Today I'm comparing the US and UK covers for Sharpe's Fury, the most recent entry in Bernard Cornwell's long-running series about the adventures of a British army officer promoted from the ranks in the opening decades of the 19th century. As with the Novik series, these are books that I adore and highly recommend, though Fury wouldn't make a good entry point, IMO--better would be Sharpe's Tiger, the first book chronologically (though not the first published), or Sharpe's Rifles, the first of the Peninsular War stories.
Both of these are, IMO, decent-to-good covers. Not the best I've ever seen, not even my favorites from the series, but they match the contents of the story (mostly--see my comments on the UK version below), and I certainly wouldn't feel any embarrassment at reading them in public.
In this case, the biggest US-UK difference is obvious: redcoats. They're a prominent element of the UK cover, while they're almost entirely absent from the US version. Which makes sense, because even though our countries are pretty much Best Friends Forever now, it's hard to get completely past the associations American children pick up in our elementary school history classes that redcoats are Other, even if you're happy to be reading novels all about the British army of the Napoleonic era! (I think I'm about 99% past those associations, but I'm a military history buff who's studied the era as inspiration and setting for my own writing. In other words, I'm not at all typical.)
Another somewhat more subtle difference is that there are more people on the UK cover, and none of them really stand out, while the US cover focuses on the hero. Since I've noticed this group vs. individual distinction on multiple US vs. UK covers across several genres, I think it's reasonable to deduce that this reflects the hyper-individualism of American culture.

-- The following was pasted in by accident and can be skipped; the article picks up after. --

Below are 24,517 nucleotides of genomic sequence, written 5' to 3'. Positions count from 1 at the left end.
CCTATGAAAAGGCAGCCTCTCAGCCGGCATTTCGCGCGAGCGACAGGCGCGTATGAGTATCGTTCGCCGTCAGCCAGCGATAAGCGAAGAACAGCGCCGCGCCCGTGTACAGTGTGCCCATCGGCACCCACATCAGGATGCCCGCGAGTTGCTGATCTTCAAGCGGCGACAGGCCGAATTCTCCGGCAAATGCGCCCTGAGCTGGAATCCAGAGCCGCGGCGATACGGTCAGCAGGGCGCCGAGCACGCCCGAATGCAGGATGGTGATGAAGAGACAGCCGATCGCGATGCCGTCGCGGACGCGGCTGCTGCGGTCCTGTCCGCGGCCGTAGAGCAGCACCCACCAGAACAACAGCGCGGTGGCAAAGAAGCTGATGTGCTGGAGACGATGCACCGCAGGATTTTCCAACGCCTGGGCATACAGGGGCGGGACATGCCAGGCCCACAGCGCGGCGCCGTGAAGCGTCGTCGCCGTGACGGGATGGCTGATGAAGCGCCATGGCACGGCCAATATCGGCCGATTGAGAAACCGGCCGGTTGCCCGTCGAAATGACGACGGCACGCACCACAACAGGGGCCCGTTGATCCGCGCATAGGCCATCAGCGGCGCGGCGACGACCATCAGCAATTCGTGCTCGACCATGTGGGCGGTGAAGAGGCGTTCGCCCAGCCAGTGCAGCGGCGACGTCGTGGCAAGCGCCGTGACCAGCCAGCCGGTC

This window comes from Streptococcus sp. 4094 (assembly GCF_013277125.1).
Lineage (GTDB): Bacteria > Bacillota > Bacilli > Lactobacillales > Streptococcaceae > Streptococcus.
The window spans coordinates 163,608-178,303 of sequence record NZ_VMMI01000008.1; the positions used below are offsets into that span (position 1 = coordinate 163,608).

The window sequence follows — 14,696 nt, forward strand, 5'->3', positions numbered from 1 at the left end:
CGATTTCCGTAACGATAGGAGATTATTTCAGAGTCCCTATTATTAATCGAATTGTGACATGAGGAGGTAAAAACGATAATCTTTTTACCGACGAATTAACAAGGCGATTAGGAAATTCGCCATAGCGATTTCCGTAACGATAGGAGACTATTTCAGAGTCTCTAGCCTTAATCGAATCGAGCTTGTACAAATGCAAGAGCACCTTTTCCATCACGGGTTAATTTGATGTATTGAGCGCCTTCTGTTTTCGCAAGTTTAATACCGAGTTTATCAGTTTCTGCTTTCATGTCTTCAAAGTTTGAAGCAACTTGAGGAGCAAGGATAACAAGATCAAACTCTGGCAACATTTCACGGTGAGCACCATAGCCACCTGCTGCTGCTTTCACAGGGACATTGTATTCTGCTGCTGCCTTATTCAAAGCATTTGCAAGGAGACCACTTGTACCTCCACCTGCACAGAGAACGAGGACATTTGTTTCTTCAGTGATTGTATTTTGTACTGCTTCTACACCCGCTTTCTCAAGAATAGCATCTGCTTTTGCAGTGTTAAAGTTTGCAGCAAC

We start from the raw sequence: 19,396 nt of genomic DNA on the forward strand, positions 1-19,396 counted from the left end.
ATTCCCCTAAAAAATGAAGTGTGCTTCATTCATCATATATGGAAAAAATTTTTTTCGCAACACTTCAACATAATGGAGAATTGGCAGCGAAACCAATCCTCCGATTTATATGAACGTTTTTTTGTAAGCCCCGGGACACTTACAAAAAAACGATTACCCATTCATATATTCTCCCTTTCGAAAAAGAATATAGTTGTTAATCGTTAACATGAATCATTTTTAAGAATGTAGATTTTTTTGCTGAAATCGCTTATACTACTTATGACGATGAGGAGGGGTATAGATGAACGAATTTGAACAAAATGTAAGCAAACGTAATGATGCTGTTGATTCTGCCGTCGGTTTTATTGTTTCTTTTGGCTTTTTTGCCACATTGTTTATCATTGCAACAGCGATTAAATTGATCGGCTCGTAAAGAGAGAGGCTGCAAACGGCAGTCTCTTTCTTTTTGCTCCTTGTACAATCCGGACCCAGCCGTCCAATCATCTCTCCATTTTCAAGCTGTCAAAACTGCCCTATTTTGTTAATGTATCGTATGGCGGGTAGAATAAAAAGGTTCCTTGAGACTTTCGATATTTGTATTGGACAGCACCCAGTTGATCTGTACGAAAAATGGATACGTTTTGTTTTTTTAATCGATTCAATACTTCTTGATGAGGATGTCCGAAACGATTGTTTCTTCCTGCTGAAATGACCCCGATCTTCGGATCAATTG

(In the interest of giving credit where credit is due, all my thoughts on cultural differences on both this and the Novik covers arose out of a conversation with my husband, and the ideas are as much his as mine, if not more so.)
As for my own opinion, again, I like the American cover better, for reasons that I'm sure reflect just how American I am. When I see the British cover, my first thought is, "Where's Sharpe?" Well, on the American cover, he's right there, front and center, the focal point that my eyes are drawn to. It just makes sense to me that the cover of a book should focus on its central character, and all the more so when that character is a sexy man. (OK, so my preference for the American cover also reflects the fact that I'm a heterosexual woman. So sue me.) I don't claim 100% consistency in this area, by the way--some of my favorite covers, including my favorites from the Sharpe series, don't feature people at all. But when it's a crowd vs. an individual, the individual is almost always more intriguing to my eyes.
Also, I like how the American cover has the darker illustration on top and the lighter panel with the author's name below. I don't know if it's a typical American taste or just a personal quirk, but I like strong contrasts like that--they just catch my attention.
Last but not least, the British cover pings my "nonfiction" sensors. (This is what I meant above in saying the cover doesn't quite match the contents of the book for me.) I have a shelf full of books with similar covers at my house--namely, the military history collection I'm building. To me, that kind of illustration belongs on a history of a battle or a regiment, not a novel about a character's experience set within that history. I'm not saying the cover actually confuses me--being a fan of the series, I instantly recognize the author and character's names, after all. But there's just an eensy bit of gut-level dissonance.